Banc of California is paying a $20.1 million fee for the right to end its stadium-naming deal with professional soccer team Los Angeles Football Club 12 years early.
The bank and Major League Soccer club on Tuesday said they were unwinding the 15-year, $100 million deal that began in 2018. By the time the agreement expires at the end of the year, Banc of California will have paid more than $35 million for the right to have its name on the venue, the company said in an SEC filing.
Collecting the termination fee, akin to three years’ worth of the current payments, will help buoy the team as it seeks another naming rights partner amid the COVID-19 pandemic, which has halted play in the major U.S. sports leagues.
“The good news with naming rights is that those companies typically look at these deals as long-term investments,” LAFC president Tom Penn said.
LAFC negotiated the original naming rights deal as the $350 million stadium project was starting construction, pitching sponsors with renderings and projected metrics.
Penn said LAFC will have the advantage this time of negotiating with a fully operational stadium, which has sold out every MLS game and which will hold events during the 2028 Summer Olympics.
The team and league are also in a different place financially. LAFC owners, a group that includes Apollo Global Management senior partner Larry Berg and Riot Games co-founder Brandon Beck, recently bought back a share of the team at a league-record $700 million valuation.
That said, because the deal was already among the richest in the league, the team may not get much more this time around.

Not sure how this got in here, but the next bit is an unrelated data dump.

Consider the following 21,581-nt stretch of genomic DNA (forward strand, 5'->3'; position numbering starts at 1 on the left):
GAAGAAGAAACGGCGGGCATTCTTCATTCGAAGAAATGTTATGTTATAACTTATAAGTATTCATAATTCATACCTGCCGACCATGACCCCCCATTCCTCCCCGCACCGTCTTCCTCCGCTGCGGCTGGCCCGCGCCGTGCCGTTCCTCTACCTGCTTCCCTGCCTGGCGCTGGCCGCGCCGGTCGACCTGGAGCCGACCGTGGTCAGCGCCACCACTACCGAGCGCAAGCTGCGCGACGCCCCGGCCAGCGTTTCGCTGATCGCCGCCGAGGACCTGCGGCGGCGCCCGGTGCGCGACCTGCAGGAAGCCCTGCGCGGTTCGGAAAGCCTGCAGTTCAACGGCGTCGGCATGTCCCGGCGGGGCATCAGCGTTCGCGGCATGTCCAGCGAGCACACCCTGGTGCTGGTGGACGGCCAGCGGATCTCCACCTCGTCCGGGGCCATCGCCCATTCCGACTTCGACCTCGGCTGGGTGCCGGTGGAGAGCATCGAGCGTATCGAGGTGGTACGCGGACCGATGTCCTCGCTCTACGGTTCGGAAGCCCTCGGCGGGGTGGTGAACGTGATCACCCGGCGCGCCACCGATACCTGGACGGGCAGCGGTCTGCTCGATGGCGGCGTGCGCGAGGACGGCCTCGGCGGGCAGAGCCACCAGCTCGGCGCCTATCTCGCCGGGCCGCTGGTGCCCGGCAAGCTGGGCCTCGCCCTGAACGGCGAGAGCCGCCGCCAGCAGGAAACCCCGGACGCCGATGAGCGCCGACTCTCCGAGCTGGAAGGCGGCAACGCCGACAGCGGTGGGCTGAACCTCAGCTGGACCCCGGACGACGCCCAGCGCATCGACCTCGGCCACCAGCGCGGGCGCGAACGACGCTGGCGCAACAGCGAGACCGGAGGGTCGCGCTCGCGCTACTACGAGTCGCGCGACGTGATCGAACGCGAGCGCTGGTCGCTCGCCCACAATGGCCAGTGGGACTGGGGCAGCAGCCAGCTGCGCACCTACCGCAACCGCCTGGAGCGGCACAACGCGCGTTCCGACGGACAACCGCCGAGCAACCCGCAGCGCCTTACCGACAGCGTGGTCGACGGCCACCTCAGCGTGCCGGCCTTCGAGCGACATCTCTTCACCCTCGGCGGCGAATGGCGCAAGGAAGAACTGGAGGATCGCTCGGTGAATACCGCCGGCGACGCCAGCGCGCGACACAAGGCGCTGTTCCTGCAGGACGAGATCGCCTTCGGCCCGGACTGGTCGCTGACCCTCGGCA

According to sponsorship consultant Eric Smallwood, the team may get about $7 million annually, depending on what other perks are included in the deal.
“But they’ve got that $20 million the bank,” Smallwood said. “That’s essentially three years’ worth of payments already on hand.”
The original deal was costing Banc of California about $7.2 million a year, including the $6.7 million average annual payment and other annual expenses of around $500,000, according to the filing. The bank paid LAFC about $15 million over the first 27 months, the filing shows.
The bank said the buyout would result in a pre-tax cost savings of $87 million over the next 12 years.
The split, described by both sides as a mutual parting of ways, comes at a time of change for Banc of California. It has a new leadership team and a new direction — shifting towards business banking. Chief executive officer Jared Wolff, who took over in March of last year, has said reducing expenses is a priority.
Investors reacted positively to news of the split — shares in the bank jumped shortly after the announcement and closed Tuesday up more than 5 percent.
Though the company and team said Banc of California will remain LAFC’s primary banking partner, the filing says the bank has no financial obligation after the termination fee. Penn also said the team was free to negotiate new partnerships within banking and related categories like mortgages and wealth management.
Eben Novy-Williams is a reporter for Sportico, Penske Media’s new sports business platform.